When I applied to join Microsoft nearly 4 years ago I had to give a presentation on olap for small business which now looks a little dated. So yesterday I got the chance to revisit my thoughts on this over espresso with BI Guru Rafal Luckaweiki from Project Botticelli who was over to run a Microsoft BI Seminar.
We both thought BI for small business has become even easier,partially because the capabilities in the the top BI end user tool, Excel have grown and grown from Excel 2003 partly because it has got better itself with slicers, sparklines, conditional formatting etc. but also because of the add-ins available:
What of the downsides? I would say data quality is key as is the ability to join data together. In either case getting this wrong will produce faulty analysis, but as Rafal pointed out in a smaller business this much more likely to be picked up as the users have a better feel for the numbers. So a sense of reality is key to this issue.
Training and awareness is the other barrier to adoption. A lot of people still don’t know about the more powerful capabilities of Excel, and Rafal mentioned a family run business where he introduced them to basket analysis, and they were so pleased with the results they have passed this best practice to other businesses in their community. Another case in point was a guy at a Housing Trust I met recently who didn’t know that SQL Server came with a comprehensive set of BI tools and as he rightly pointed out where are the simple getting started guides for these other components that a semi-professional IT/ business user can understand. I don’t think TechNet has this and actually it’s probably not the right place, but to be honest I couldn’t find too many other articles on using Excel for BI on Microsoft sites apart from a few blog posts (mine included!) so I shall see what I can do to fix this!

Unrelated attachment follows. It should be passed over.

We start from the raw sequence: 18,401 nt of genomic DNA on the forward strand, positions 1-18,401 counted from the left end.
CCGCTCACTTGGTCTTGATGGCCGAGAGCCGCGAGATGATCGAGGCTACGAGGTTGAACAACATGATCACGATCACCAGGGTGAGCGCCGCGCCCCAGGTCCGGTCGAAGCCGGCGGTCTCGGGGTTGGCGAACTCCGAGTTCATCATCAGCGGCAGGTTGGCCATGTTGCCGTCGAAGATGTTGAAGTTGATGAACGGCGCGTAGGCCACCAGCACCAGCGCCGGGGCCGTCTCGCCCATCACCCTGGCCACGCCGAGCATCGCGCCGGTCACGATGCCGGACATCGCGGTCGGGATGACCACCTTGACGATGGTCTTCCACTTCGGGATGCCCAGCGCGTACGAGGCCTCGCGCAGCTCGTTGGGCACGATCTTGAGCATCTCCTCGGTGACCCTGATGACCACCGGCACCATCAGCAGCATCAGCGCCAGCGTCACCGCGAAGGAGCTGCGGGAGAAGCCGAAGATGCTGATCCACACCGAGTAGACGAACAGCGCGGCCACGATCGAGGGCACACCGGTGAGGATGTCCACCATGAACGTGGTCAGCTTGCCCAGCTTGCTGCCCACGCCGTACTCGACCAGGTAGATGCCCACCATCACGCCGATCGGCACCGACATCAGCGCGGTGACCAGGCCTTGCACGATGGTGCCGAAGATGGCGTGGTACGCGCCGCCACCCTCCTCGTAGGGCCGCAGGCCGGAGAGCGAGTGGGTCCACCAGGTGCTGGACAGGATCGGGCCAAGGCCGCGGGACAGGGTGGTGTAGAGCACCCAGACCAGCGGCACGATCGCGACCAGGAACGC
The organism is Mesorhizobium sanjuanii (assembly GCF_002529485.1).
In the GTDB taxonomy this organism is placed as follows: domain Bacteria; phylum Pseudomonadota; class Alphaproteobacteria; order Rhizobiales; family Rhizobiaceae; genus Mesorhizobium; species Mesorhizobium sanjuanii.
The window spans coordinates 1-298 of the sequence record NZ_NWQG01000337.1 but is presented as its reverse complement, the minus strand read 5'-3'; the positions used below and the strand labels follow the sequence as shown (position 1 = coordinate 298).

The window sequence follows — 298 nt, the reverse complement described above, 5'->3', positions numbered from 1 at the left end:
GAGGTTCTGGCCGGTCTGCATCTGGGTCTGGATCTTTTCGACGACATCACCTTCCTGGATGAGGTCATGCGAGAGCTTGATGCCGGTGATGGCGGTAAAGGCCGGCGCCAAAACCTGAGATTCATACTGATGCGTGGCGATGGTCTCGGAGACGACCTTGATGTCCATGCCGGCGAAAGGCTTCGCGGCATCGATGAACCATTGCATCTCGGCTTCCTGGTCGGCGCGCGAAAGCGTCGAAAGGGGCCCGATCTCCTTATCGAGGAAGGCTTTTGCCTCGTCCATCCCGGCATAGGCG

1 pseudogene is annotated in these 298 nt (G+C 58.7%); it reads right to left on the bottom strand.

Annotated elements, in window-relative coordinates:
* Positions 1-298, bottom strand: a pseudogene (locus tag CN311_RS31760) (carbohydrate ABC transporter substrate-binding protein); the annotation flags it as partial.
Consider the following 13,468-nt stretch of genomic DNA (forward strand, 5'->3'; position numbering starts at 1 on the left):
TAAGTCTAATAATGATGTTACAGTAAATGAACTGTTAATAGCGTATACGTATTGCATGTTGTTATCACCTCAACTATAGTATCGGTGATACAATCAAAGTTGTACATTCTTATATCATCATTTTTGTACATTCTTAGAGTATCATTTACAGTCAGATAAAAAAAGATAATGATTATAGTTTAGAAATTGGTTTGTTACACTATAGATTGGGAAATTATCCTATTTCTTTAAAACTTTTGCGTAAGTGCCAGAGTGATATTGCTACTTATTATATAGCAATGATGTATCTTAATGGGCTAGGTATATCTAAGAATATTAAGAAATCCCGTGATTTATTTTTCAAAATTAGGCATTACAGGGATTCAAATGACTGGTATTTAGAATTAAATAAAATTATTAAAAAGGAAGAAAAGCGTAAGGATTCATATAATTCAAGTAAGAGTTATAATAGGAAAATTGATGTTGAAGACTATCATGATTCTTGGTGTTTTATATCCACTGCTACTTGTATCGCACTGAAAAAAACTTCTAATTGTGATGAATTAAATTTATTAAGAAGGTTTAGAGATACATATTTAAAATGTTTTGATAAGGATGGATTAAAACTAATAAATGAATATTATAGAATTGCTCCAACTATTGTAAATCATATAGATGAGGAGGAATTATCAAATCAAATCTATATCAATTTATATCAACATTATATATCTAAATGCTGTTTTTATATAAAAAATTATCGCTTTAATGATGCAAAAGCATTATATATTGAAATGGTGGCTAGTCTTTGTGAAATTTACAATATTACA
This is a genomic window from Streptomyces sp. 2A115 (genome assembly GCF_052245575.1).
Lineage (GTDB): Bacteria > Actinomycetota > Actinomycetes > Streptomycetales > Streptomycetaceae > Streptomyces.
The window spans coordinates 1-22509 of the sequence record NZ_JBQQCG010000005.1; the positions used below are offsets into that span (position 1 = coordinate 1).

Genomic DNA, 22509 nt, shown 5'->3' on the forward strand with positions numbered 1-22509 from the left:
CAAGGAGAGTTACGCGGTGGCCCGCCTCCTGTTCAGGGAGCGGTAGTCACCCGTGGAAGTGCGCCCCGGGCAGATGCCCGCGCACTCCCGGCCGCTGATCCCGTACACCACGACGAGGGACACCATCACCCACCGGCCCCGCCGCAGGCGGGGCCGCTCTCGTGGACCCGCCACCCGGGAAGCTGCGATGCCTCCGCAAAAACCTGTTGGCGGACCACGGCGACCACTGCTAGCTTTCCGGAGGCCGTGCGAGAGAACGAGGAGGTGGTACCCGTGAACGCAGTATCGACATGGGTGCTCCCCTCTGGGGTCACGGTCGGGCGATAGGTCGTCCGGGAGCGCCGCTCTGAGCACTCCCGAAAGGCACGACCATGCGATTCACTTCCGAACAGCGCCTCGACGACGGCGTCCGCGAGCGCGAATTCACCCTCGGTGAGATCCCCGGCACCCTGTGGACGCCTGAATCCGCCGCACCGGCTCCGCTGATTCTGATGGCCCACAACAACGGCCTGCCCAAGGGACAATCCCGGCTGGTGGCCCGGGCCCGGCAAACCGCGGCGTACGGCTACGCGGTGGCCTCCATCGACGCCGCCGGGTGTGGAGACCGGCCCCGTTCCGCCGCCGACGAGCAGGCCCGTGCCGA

What does this all mean for the BI developer/practitioner/[insert your own word here]. I think it means that there are more customers wanting BI, and that what they need is practical help to clean their data and education and guidance to get the most out of the data themselves. I Actually enjoy working with these smaller businesses, because as Rafal pointed out as they value agility over control – they just want get going quickly, so you don’t get so bogged down in procedures and overhead you just get to play with the data and get close to their business.
I also think this trend will continue as PowerPivot evolves in the next release of SQL Server, but that’s another story!
As ever comments and feedback welcome and if weren’t among the 300 at the seminar yesterday there might well be another one in May.
The next version of SQL Server is key; I await to play with the features in Denali CTP2.